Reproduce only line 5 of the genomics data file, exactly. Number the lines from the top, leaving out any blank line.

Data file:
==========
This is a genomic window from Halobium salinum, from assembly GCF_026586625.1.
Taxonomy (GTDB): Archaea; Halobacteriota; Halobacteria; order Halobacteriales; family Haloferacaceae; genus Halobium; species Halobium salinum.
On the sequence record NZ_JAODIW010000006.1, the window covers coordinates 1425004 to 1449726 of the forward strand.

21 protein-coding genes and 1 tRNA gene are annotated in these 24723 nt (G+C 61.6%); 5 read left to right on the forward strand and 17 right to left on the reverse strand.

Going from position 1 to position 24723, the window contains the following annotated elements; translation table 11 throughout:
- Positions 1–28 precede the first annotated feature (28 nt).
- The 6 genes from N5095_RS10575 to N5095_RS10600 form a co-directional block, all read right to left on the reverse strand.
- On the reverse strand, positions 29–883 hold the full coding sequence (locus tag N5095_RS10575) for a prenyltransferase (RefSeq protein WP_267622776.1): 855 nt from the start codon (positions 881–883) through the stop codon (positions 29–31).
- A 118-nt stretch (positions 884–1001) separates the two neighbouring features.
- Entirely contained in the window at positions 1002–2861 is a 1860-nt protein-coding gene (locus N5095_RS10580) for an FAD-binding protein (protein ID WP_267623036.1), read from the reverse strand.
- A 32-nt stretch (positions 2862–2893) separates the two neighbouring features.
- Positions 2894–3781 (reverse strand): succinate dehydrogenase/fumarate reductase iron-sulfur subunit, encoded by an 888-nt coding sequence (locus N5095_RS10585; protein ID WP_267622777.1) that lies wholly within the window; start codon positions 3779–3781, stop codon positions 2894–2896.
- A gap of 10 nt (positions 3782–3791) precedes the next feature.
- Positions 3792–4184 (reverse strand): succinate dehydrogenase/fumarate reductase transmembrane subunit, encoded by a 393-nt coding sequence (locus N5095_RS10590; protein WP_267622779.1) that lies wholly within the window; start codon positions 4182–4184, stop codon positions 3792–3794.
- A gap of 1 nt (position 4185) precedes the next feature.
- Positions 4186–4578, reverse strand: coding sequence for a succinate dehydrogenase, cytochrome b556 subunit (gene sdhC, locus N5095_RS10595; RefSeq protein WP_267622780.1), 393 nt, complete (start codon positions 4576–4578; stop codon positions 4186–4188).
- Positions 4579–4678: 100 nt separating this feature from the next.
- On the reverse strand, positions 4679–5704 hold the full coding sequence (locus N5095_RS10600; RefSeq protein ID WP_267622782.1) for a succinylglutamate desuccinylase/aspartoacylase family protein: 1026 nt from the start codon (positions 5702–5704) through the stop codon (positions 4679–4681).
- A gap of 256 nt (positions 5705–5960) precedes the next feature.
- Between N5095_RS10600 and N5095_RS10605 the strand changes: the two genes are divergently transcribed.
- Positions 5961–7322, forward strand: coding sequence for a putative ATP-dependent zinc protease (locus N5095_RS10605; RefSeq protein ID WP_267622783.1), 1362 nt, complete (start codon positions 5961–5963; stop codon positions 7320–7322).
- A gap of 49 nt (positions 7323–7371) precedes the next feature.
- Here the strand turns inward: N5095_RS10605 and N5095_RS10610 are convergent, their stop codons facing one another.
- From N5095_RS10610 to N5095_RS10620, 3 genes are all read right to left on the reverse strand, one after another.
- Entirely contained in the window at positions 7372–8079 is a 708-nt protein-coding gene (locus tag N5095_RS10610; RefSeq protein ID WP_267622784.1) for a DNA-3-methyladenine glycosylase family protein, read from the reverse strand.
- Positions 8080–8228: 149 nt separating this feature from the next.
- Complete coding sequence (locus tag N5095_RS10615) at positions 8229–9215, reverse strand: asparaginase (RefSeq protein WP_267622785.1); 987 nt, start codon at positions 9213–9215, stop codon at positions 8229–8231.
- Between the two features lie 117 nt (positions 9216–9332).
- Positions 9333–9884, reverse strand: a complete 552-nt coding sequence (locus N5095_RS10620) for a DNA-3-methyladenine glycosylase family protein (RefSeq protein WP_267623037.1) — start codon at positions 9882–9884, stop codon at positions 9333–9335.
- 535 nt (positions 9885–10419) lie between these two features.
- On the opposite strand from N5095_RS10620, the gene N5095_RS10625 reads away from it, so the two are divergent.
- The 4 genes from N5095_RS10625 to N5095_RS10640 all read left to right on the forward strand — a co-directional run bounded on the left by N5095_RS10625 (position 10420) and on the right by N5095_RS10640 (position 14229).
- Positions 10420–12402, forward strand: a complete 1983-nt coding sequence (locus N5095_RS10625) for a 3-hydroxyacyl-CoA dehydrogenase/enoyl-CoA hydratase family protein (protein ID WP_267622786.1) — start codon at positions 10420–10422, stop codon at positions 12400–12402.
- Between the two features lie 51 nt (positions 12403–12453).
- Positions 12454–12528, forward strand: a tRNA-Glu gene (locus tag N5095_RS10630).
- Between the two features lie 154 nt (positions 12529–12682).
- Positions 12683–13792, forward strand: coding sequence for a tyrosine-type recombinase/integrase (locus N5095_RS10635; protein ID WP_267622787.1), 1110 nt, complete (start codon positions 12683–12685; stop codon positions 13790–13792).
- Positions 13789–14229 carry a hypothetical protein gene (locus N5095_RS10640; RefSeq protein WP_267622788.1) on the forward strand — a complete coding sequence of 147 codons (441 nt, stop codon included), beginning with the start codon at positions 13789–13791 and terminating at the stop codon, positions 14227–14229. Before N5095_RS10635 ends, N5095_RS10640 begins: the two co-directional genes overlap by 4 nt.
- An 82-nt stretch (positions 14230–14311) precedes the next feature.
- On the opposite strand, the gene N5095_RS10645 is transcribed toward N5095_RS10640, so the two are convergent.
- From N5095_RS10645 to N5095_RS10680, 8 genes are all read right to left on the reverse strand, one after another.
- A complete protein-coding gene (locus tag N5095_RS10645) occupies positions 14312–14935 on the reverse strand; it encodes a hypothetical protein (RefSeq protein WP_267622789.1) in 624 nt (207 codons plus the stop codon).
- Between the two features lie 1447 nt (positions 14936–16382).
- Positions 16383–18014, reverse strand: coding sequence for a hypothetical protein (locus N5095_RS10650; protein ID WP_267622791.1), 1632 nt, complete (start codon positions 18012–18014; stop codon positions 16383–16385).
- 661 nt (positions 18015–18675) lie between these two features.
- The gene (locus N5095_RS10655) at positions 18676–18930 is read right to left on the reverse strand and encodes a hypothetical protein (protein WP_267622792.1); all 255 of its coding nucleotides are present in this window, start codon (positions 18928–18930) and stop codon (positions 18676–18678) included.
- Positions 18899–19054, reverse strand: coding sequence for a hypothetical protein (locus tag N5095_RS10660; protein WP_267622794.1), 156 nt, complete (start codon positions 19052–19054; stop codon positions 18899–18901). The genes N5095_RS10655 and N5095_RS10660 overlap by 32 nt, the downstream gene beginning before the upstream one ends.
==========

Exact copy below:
Going from position 1 to position 24723, the window contains the following annotated elements; translation table 11 throughout: